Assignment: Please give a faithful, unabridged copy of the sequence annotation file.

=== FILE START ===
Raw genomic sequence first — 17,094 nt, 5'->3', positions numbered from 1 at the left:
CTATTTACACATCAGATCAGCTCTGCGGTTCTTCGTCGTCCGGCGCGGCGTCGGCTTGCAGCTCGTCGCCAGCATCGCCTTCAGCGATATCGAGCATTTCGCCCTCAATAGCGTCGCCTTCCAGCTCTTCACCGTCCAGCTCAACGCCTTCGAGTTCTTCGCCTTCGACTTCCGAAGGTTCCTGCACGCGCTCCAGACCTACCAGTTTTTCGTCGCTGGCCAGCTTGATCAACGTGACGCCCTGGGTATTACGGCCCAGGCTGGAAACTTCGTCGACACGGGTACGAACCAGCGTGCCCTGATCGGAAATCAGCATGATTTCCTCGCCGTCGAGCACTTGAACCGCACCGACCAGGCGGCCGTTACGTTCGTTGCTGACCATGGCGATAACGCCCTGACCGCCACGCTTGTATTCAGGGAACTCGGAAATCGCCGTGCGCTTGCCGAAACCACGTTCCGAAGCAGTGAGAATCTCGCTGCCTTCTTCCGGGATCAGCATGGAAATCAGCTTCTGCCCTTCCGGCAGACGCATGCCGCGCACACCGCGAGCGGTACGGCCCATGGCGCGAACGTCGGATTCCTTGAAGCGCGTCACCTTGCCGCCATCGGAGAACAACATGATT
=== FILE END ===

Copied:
Raw genomic sequence first — 17,094 nt, 5'->3', positions numbered from 1 at the left:
CTATTTACACATCAGATCAGCTCTGCGGTTCTTCGTCGTCCGGCGCGGCGTCGGCTTGCAGCTCGTCGCCAGCATCGCCTTCAGCGATATCGAGCATTTCGCCCTCAATAGCGTCGCCTTCCAGCTCTTCACCGTCCAGCTCAACGCCTTCGAGTTCTTCGCCTTCGACTTCCGAAGGTTCCTGCACGCGCTCCAGACCTACCAGTTTTTCGTCGCTGGCCAGCTTGATCAACGTGACGCCCTGGGTATTACGGCCCAGGCTGGAAACTTCGTCGACACGGGTACGAACCAGCGTGCCCTGATCGGAAATCAGCATGATTTCCTCGCCGTCGAGCACTTGAACCGCACCGACCAGGCGGCCGTTACGTTCGTTGCTGACCATGGCGATAACGCCCTGACCGCCACGCTTGTATTCAGGGAACTCGGAAATCGCCGTGCGCTTGCCGAAACCACGTTCCGAAGCAGTGAGAATCTCGCTGCCTTCTTCCGGGATCAGCATGGAAATCAGCTTCTGCCCTTCCGGCAGACGCATGCCGCGCACACCGCGAGCGGTACGGCCCATGGCGCGAACGTCGGATTCCTTGAAGCGCGTCACCTTGCCGCCATCGGAGAACAACATGATT